In Tennessee, a four-lane highway turns into a winding strip of asphalt called Dark Hollow Road. That becomes a driveway, and once out of the car, there’s still a ways to go through the dense forest on a hillside. There, we find Cumberland Caverns, now host to a stage 333 feet underground.
Water and time carved out a rotunda nicknamed the Volcano Room that accommodates 600 people, albeit barely. Some perch on rock outcroppings by the stage. Neon lights accent the limestone walls. A giant chandelier hangs from the craggy ceiling.
Today’s headliner is the Annie Moses Band. Fiddle player Gretchen Wolaver says she assumed the venue would be more like an outdoor stage under a rock overhang.
“When you first walk in, you think, ‘Wow, this is really a cave,'” Wolaver says. “Which you would think you would have thought that anyway, but I didn’t.”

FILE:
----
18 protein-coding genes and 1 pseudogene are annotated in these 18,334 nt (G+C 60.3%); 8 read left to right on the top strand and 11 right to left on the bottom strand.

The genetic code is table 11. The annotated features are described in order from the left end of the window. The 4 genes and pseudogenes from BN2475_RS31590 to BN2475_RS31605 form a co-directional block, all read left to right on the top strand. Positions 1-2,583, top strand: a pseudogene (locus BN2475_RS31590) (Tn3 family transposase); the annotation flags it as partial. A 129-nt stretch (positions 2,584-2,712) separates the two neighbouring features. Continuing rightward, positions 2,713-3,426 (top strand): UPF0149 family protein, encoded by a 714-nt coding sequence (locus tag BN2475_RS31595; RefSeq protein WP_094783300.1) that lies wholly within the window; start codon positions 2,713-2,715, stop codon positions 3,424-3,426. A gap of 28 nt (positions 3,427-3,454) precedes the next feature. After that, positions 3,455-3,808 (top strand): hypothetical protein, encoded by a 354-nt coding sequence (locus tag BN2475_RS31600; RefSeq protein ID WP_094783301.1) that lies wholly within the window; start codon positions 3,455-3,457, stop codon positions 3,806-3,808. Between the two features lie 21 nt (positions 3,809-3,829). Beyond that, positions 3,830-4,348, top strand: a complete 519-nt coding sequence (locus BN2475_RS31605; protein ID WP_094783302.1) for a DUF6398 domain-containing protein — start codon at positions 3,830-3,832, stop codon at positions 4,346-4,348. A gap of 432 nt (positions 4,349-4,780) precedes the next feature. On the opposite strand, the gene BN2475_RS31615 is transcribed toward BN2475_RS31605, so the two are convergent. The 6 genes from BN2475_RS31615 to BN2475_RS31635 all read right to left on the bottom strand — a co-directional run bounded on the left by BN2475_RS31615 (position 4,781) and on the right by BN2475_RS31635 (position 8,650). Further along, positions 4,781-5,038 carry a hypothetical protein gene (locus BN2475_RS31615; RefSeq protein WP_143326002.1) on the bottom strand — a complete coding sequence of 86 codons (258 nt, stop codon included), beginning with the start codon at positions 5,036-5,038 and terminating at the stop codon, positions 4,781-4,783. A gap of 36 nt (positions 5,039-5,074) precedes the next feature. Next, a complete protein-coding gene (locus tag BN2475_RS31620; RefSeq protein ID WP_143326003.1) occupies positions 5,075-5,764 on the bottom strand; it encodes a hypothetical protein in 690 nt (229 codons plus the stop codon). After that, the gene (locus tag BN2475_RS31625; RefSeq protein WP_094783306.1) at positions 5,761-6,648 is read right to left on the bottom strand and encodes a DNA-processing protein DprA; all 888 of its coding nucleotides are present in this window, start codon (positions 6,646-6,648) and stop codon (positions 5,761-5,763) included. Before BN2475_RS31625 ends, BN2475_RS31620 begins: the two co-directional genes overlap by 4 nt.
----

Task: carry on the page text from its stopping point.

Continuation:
There are pros and cons to the subterranean setting. The sound, for one, is unexpected. This vaulted cavern doesn’t create the echo-y hall you’d expect. House sound engineer Andy Kern says the cave’s uneven surfaces scatter the sound waves and break them up just like in a specially designed studio.
“You know, you always think of the three-second reverb time — the ‘hello, hello, hello’ that just goes on forever — and it’s the complete opposite,” Kern says.
Then there’s the temperature. (continue reading)